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Just fyi, small claims court can order them to pay you monies if the judgement goes in your favor, but nothing actually makes them pay you that money. At least thats how it is where I am.
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That's right. You can get the judgement in your favor, but you still have to try and actually collect it.
 

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Did you pay by check or credit card? If so cancel/dispute payment. Always better to make them chase you for the money.

If you paid by cash, do you have a receipt? Does it state "non-refundable?" Did you sign anything or receive anything (release form, lesson coupons, etc." stating non-refundable? Are there any sings posted in the office stating non-refundable?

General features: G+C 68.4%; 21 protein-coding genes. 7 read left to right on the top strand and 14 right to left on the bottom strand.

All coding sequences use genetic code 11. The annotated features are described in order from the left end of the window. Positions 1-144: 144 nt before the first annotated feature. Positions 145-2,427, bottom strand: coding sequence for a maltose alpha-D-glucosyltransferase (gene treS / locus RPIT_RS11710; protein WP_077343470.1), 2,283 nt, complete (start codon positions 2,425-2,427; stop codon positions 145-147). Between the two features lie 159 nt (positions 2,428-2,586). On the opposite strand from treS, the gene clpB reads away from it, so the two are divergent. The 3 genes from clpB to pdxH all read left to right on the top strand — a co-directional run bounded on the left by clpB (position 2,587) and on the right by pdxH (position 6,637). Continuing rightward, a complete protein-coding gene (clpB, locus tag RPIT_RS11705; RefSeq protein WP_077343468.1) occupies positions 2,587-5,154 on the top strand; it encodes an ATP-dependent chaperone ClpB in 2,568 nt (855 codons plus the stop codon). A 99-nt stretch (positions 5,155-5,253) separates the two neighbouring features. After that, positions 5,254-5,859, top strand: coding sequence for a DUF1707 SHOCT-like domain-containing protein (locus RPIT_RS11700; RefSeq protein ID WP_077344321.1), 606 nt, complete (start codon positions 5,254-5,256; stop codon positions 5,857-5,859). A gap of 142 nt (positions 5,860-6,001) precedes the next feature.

If non-refundable was communicated to you, you have little chance of winning in court based on the info given.

Even if not, it doesn't sound like you have a good case. You took 11 lessons and liked them enough to buy another package of 12. You had a bad experience with one lesson and suddenly - without any attempt to work things out - you want a full refund?

I'm not picking in you, but you have to look at it the way a third party will. The big hole in your position is buying the second lesson package.
 

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Discussion Starter · #9 ·